60 Years of Revolution: Four Cubans Tell their Stories
On January 1, Cuba will mark the 60th anniversary of the communist revolution that brought the late and enigmatic leader Fidel Castro to power. Here, AFP talks to four Cubans about what the revolution still means to them.
- The ex-combatant -
For 97-year-old Alejandro Ferras Pellicer, the revolution is as alive now as it ever was. He was the oldest of a group of 100 rebels, including two of his brothers, who joined Castro in an unsuccessful attack on the Moncada barracks in Santiago de Cuba in July 1953, an operation widely considered to have launched the Cuban revolution.
On January 1, 1959, Ferras Pellicer was an exile living in the United States as the US-backed dictator Fulgencio Batista fled his island homeland. Ferras Pellicer left his wife behind to take "the first plane" to Havana. "I arrived before Fidel," who was still in Santiago, he said.
"I had to come to join the revolution here," he told AFP from the tiny museum dedicated to the Moncada operation that he built in the capital. "I've never left the country" since, he states with pride.
When confronted by the Batista dictatorship, "revolution was necessary" because it was about "fighting for the future." Most of all, though, "the revolution was Fidel."
The charismatic leader died in 2016. His brother Raul had taken over as Cuba's president from 2008 and ruled until earlier this year, when he passed the baton to the first non-Castro post-revolutionary leader, Miguel Diaz-Canel.
"For us, Fidel is not dead. We're keeping him alive," insisted Ferras Pellicer, because "we're continuing the revolution" which "can last another 50 years" with public support. "As long as the revolution has the people, it is secure."
- The athlete -
Ana Fidelia Quiros was a two-time world champion and twice Olympic medalist in track and field. She says she owes everything to the revolution, even her life. In 1993, she survived a stove explosion in her home that left burns over 40 percent of her body and killed the child she was expecting.
The revolution "represents everything for me. It's thanks to the revolution that I was able to train as an athlete, become a better person and, most of all, allowed me to get through what could have been a fatal accident," the former 800-meter runner told AFP.
Two years later, the "Caribbean Storm" won her first world title in Gothenburg, before repeating the feat in Athens in 1997.
Such a Lazarus moment "wouldn't have been possible if I didn't live in a country like this one, where medicine is free."
The revolution also helped make sport accessible "for everyone," turning the island nation of 11.5 million people into an Olympic over-achiever, with 78 gold medals in the Summer Games.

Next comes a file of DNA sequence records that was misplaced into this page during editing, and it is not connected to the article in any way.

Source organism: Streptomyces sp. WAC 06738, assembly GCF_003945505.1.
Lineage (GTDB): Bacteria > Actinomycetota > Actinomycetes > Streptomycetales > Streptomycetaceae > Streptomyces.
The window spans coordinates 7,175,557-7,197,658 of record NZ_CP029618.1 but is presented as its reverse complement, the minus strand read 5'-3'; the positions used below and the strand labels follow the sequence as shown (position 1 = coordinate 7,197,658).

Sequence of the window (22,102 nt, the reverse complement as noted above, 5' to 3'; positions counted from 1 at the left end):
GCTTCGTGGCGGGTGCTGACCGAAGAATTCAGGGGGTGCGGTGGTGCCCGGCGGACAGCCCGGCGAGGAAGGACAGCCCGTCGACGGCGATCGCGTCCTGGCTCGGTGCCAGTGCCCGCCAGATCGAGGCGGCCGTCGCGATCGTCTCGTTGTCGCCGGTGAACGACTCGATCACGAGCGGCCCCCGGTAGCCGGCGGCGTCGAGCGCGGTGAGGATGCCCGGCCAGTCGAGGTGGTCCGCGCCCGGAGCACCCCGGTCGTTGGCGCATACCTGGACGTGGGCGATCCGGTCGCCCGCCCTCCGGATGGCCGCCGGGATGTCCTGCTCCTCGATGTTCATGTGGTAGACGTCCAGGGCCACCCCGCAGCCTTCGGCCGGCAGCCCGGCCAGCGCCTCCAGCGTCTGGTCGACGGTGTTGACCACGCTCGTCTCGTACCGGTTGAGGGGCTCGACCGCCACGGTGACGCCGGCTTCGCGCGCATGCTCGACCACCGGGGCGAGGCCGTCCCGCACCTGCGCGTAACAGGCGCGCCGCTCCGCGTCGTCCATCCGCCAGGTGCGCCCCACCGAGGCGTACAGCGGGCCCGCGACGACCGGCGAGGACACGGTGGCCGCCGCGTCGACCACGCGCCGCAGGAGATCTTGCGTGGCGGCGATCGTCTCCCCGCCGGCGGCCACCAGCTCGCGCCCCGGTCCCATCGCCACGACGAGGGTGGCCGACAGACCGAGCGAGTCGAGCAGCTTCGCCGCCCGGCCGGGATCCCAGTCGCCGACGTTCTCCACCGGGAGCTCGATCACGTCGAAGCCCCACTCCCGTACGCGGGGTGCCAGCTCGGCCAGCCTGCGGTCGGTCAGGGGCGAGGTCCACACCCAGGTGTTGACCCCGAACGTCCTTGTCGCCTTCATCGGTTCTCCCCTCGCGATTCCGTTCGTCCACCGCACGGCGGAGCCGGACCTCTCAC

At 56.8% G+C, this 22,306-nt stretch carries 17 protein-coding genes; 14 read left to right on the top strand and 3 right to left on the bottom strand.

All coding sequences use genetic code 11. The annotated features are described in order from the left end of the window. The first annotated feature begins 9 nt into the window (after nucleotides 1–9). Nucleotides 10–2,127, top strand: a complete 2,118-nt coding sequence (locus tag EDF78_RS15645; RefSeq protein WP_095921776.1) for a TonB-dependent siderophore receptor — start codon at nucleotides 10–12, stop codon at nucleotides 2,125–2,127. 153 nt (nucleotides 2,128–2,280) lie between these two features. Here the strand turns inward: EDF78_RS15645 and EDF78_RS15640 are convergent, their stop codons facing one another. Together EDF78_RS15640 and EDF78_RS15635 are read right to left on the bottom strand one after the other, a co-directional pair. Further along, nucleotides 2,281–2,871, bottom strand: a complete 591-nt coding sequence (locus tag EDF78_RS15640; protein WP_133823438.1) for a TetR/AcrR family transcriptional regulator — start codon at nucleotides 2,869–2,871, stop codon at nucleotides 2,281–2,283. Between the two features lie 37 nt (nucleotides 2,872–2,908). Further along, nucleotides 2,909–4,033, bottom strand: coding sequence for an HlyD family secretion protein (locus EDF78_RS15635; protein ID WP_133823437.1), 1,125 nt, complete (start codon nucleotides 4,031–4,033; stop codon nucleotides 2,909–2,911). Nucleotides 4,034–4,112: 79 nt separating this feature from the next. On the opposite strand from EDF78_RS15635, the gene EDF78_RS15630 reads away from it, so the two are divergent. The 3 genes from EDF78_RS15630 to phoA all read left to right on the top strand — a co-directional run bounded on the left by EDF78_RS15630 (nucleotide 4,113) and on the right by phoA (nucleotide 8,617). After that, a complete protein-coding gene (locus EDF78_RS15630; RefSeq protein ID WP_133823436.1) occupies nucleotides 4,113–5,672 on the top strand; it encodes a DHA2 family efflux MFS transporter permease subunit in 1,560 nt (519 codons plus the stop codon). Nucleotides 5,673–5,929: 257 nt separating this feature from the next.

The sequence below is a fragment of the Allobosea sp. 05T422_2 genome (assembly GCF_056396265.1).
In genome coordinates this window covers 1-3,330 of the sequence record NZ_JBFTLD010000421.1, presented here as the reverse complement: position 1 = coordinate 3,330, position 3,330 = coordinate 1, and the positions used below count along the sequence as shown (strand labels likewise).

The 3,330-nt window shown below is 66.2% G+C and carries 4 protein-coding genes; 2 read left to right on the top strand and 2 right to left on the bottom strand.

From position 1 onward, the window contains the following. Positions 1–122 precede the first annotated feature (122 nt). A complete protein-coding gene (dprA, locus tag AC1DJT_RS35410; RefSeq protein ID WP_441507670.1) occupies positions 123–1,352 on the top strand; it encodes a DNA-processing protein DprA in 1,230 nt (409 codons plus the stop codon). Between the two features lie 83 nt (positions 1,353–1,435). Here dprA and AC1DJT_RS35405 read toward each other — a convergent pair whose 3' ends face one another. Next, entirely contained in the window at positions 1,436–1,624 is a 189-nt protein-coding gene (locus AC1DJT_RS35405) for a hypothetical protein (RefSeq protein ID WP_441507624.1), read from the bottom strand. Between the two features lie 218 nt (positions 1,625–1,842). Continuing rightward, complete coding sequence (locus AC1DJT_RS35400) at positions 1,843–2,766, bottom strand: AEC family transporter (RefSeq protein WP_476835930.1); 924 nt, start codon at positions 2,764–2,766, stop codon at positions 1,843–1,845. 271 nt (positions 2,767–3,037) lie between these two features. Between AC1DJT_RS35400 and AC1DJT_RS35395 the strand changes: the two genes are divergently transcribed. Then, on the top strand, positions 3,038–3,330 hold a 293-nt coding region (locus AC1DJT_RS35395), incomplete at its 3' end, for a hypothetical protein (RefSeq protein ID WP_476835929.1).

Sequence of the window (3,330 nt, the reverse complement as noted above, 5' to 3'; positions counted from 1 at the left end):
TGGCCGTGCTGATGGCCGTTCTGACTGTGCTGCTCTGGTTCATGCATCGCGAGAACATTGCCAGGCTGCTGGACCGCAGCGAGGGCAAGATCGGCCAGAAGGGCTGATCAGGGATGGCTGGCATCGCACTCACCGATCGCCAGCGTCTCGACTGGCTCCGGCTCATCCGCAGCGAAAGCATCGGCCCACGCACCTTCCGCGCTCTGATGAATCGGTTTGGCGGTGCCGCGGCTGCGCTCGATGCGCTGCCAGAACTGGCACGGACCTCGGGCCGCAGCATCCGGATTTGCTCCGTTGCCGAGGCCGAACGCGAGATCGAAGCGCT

Now 55, Quiros recognizes that "many things are missing" in the country but hopes that political reforms will "improve the economy" and help "Cuba regain its place" on the world sporting landscape.
- The dissident -
The son of a communist leader, Vladimiro Roca has nonetheless been one of the regime's fiercest critics for many years.
"The revolution died a long time ago. Now there's a dictatorial regime," the 76-year-old former fighter pilot told AFP.
Having originally followed in his father's footsteps -- Blas Roca was a Marxist theorist and parliamentary president from 1976-81 -- the son grew disillusioned with the revolution.
"I fought for a democratic revolution and not for a family dictatorship, which is what has been established in Cuba," said Roca, who was fired from his job in 1992 and sentenced to five years in prison in 1997 over his opposition to the regime.
"People are afraid" of repression, according to the dissident, who insists the revolution "will blow itself out."
"First of all, the youth are fed up. They don't believe in any of that, and then there's not much support from abroad."
"It's possible that when (87-year-old) Raul Castro dies, everything will end because those following aren't prepared to risk everything for something that has no future."
- The doctor -
Lourdes Garces was part of the Cuban humanitarian mission to Brazil that was abruptly ended last month after Cuban authorities reacted with indignation to criticisms from Brazil's far right president-elect Jair Bolsonaro.
The 54-year-old doctor was part of previous humanitarian missions to Venezuela and Guatemala.
She says the revolution is "developing and can still offer a lot more."
"Since its inception... it has shown solidarity in every sector of society, whether that's in culture, education, sport or health."
Her foreign missions meant she missed "many important events" in the lives of her two sons, but Garces is happy to have gained professional experience by "helping the poorest people."
She refutes any accusations that Cuba has been using its highly trained medics to indulge in political indoctrination known as "white coat diplomacy."
"We don't interfere in politics or any other domain outside of health," she insisted.